By Nathan Carter
I’ll just say it right out. You should learn to
Like, really learn it. At least a computer science
minor, maybe more.
You’ve probably heard “coding is the new literacy” a thousand times. I’m not going to say that. My
reason is different.
Are you expecting to hear about marketability and
median starting salary for graduates who combine
math and computer science? Sure, data science is
hot, and you can make good money (http://bit.ly/RiseOfDataSci). But that argument is convincing
only if making money is your goal. “I like topology!”
you say. “Keep your stupid money!” Don’t worry—I’m
not going to talk about your marketability.
So what is my reason? Is it those mathematicians
who leverage computers in their research? The Borwein
brothers are well known for their contributions to
number theory from a computational approach.
William Stein is at least as well known for creating the
mathematical software package Sage as for his number
theoretic uses of it. The four-color theorem was proven
by a computer . . . sort of.
You’re getting warmer. After all, the first research
team I joined after graduate school had me writing R
code to analyze graphs. But no, that wasn’t my argument either; not every area of mathematical research
Nor was I planning to use a close cousin of that
argument, for educators. Programming gives math
teachers the ability to create great interactive experiences like those on GeoGebra.org, the Wolfram
Demonstrations Project, and ShinyApps.io. Great
resources, but they’re not my reason why you should
learn to program.
Give up yet? Okay, I’ll tell you.
You should learn to program because mathematics
and computer science have an amazing synergy that
will open up your brain.
No, not like head trauma. Like enlightenment.
Both mathematical language and programming languages are ways of making ideas precise. They reinforce one another, like weight training and sports. To
learn to program well (not just quick and dirty coding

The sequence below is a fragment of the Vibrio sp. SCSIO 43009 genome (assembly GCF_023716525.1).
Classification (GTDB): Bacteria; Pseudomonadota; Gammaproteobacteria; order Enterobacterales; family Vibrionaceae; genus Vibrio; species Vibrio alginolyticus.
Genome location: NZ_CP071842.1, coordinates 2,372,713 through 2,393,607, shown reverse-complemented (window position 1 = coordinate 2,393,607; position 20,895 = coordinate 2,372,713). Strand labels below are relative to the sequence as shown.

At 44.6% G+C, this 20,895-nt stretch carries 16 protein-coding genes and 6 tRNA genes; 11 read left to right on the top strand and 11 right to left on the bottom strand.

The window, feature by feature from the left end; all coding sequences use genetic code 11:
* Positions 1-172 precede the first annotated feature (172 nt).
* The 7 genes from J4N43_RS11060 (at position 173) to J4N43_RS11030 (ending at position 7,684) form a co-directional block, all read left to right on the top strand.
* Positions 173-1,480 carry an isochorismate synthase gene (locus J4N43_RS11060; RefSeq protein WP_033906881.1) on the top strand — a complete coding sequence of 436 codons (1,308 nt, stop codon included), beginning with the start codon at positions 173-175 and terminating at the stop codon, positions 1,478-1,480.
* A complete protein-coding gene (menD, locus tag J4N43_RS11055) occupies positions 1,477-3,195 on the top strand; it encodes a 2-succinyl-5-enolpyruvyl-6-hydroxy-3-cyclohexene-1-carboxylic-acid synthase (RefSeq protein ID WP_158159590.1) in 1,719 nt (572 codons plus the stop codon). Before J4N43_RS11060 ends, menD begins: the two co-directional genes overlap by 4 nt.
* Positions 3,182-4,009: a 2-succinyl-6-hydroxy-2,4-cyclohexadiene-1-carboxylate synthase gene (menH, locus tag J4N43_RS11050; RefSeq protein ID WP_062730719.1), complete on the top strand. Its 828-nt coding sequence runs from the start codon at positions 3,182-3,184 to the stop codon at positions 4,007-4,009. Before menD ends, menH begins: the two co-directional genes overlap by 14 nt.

but real programming) requires pervasive organization
in your thinking. That organization transfers to how you think and communicate about everything, especially precise things like mathematics.
Heck, programming requires even more organization
and precision than mathematics does! I’ll back that up
with a quote from Deb Roy, a roboticist at MIT, who
said, “To understand how something works, you need
to build it.” I can’t tell you how many times I’ve found
that to be true.
I didn’t understand the change of basis matrices in
an abstract algebra course until
I needed them in a C++
library I was writing for
computer graphics. My
computer has been
more exacting on
my handling of edge
cases than any journal referee. Just this
morning I learned that
I didn’t fully understand
a graph algorithm when
I tried to implement it in a
new context. In each case, my understanding had to improve because I wasn’t just doing
math, but building it. There’s a stereotype that the
hardcore geeks skip computer science to get to math.
Don’t believe stereotypes.
I promised not to call coding the new literacy. It’s a
common phrase, but I prefer the idea that modeling is
actually the new literacy (http://bit.ly/NewLit).
Don’t run away, pure mathematicians! Yes, modeling
happens in stats and applied math. But any time we
turn ideas into a precise formulation we can explore,
we’re modeling. Taking an idea you have in set theory,
formulating it as a new axiom, and exploring its consequences with theorems is modeling too.
Mathematicians and computer scientists both model
for a living. (Ha.) Learning to program will expand
the ways in which your brain does modeling. That will
make you better at it, in code and in math. That’s my
real argument. You get a more awesome brain.
It’s probably not too late to change your schedule for
Nathan Carter programs and does math. He teaches at
Bentley University and has written two books for the
MAA, Visual Group Theory (2009) and Introduction
to the Mathematics of Computer Graphics (2016).